Restaurants can fend off c-store competition by emulating them
Competition in the restaurant industry between sit-down and fast-casual establishments has become evident in the past few years. Less evident is the competition that is cropping up between fast-casual eateries and convenience stores (“c-stores”), unless you’re inside the restaurant industry and fending convenience stores off. C-stores offer a wide variety of quick foods that can have customers in and out in no time. The food options at these stores are not typically gourmet by any means, but still are attractive and adequate when it comes to fast dining as many can be prepared in the microwave or assembled in very little time without many extra ingredients.
Rise of c-store foodservice
A December 2018 report prepared by AlixPartners, a management consulting firm, notes that 41 percent of consumers they surveyed said their rationale for purchasing food from c-stores was because they were out shopping already and the food was easier to pick up. This points to an interesting finding in that consumers are increasingly valuing convenience more than price when making food purchasing decisions. With this in mind, the data in Innovating to Compete: The Next Step for North American Convenience Stores suggests restaurateurs need to be prepared to secure their market share.
The rise of c-store foodservice business has caused restaurant executives to rethink their strategy as they approach 2020. Convenience is king, and an increasing number of restaurant chains will devote more resources to making the customer experience easy and convenient.
Innovating for speed
Grab & go is prized by consumers in this day and age. Foods that are pre-prepared and can be literally snatched up, paid for, and taken out are the most sought-after items at c-stores. The data points to grab & go beverages, bakery items, hotdogs, and prepackaged sandwiches and salads as the those that purchasers look for most at c-stores. Wawa built an empire on hoagies and breakfast sandwiches. Quick, convenient foodservice offerings have formed a strong foundation for some of the top c-store chains, and helped Wawa get to $10B in revenue as a private company, according to Inc.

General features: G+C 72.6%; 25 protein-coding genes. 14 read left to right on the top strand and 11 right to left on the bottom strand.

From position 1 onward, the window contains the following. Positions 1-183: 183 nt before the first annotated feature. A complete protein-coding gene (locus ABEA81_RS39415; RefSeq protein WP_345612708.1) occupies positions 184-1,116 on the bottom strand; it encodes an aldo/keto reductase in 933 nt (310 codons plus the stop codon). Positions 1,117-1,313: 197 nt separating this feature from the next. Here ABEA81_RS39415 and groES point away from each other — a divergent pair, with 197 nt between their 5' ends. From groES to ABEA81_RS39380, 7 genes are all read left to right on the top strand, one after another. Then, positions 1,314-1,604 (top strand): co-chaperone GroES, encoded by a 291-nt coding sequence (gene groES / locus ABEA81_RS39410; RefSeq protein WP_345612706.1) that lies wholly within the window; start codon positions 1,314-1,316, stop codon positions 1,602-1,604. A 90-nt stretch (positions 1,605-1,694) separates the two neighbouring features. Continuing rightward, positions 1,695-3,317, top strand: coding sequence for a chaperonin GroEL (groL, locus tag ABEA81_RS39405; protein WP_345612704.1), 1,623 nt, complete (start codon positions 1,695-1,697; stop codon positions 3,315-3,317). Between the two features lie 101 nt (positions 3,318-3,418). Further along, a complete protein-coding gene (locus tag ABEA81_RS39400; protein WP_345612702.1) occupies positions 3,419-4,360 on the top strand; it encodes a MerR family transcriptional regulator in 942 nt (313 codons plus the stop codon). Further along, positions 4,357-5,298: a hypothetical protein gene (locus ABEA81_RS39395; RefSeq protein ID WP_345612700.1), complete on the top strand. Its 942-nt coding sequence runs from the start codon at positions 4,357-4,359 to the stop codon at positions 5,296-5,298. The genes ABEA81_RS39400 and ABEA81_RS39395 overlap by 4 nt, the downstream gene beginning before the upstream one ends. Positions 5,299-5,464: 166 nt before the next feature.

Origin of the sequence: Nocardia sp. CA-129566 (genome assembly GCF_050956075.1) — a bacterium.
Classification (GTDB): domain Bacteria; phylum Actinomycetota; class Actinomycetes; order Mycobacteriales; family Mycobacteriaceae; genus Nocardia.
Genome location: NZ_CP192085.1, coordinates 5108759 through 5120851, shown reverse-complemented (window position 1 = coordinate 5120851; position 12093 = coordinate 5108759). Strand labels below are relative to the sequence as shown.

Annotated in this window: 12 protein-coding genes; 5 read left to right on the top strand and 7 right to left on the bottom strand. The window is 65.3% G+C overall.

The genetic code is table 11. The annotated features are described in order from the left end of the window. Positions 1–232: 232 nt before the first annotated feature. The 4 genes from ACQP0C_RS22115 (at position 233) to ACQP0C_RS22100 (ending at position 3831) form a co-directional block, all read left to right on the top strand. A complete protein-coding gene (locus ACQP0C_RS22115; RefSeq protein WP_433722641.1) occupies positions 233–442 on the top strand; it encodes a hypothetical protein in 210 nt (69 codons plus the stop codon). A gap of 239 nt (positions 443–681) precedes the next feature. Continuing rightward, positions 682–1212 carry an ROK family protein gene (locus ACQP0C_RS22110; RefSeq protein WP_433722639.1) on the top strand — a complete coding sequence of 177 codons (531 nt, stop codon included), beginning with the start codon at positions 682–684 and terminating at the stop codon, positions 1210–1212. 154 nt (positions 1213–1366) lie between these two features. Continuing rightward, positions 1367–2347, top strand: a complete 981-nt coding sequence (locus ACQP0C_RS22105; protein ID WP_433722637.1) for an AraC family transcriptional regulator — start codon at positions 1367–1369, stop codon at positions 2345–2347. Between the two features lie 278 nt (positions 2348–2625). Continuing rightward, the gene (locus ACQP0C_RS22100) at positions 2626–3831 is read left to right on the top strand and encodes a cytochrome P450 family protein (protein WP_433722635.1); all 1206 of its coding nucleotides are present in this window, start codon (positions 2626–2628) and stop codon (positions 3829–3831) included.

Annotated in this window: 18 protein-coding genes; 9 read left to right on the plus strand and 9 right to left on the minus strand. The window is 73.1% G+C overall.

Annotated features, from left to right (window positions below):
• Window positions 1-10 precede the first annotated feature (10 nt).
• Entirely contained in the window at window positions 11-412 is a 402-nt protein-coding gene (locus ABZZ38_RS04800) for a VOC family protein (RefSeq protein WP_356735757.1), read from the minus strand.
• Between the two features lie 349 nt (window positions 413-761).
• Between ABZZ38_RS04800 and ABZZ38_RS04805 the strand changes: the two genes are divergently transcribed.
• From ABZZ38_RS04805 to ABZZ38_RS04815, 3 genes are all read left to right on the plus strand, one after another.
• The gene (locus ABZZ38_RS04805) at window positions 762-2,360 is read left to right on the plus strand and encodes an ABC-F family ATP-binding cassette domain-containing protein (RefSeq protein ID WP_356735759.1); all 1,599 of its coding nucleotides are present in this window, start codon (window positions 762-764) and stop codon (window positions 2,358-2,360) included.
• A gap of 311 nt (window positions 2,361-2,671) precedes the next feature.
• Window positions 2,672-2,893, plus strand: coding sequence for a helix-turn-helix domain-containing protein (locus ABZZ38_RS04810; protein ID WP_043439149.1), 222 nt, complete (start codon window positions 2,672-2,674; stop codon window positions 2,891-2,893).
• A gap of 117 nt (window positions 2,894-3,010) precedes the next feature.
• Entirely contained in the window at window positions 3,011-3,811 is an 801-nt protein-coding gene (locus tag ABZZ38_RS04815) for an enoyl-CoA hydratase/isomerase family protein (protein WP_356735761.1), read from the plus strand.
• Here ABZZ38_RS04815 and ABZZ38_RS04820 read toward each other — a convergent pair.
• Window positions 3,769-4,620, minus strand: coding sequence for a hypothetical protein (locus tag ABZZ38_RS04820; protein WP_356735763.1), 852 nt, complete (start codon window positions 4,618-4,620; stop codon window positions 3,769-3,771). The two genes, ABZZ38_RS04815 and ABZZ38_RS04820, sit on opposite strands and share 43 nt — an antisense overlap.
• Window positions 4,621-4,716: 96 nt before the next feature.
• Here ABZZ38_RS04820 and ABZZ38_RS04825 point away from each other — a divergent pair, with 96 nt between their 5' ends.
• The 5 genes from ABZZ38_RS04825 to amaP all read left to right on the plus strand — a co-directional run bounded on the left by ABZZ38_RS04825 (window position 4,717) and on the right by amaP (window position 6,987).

Additionally, c-stores are jumping in on the healthy foods trend that has been sweeping the nation for the last few years. The AlixPartners report states that, between 2017 and 2018, there was a 10 percent increase in the number of respondents who said healthy food choices were “extremely important” for them at c-stores. To avoid loss of customer base, fast-casual restaurants, especially, need to follow c-stores and offer healthy grab & go options that are healthy. and up the convenience factor.
Fostering customer loyalty
C-stores have also been taking advantage of their demand and unique environments to drive more sales. One way they do this is through loyalty programs that use technology to incentivize purchasing, such as mobile applications on smartphones where users can simply scan their device to log points that can then be redeemed for free items. AlixPartners reports that millennials are a huge target audience for this marketing since they have both high brand loyalty and technology use.
Last year, only nine percent of respondents said they have used mobile technology (ordering, payment, etc.) at c-stores, showing that there is still a long way to go before Starbucks-type rewards systems become standard in the industry.
Looking toward the future
As the world becomes more and more connected, c-stores face a disadvantage in that they are “old school” when it comes to technology. Eateries like McDonald’s have introduced kiosks that take customers’ orders, eliminating long lines and wait times. By continuing to implement technology like this that gets people in and out quickly, fast-casual restaurants can compete with the convenience of c-stores.
Mobile checkout options, and even machine learning capabilities that memorize customers’ preferences to offer customized purchase options when needed, are areas where growth is possible at eateries.
Although growth is currently small now, the future for c-stores is bright and filled with a myriad opportunities to innovate and expand. Restaurants still have the upper hand and will be able to provide more foodservice selection and higher quality than their c-store counterparts, but they must also innovate and look ahead to maintain dominance in the food industry in the years ahead.
As the rise of c-store foodservice business continues, stocking healthy grab & go food options and implementing mobile checkout technology will be two clear, key ways that restaurants can stay one step ahead.
Photo credit: Wawa
Author credit: Roshan Thomas
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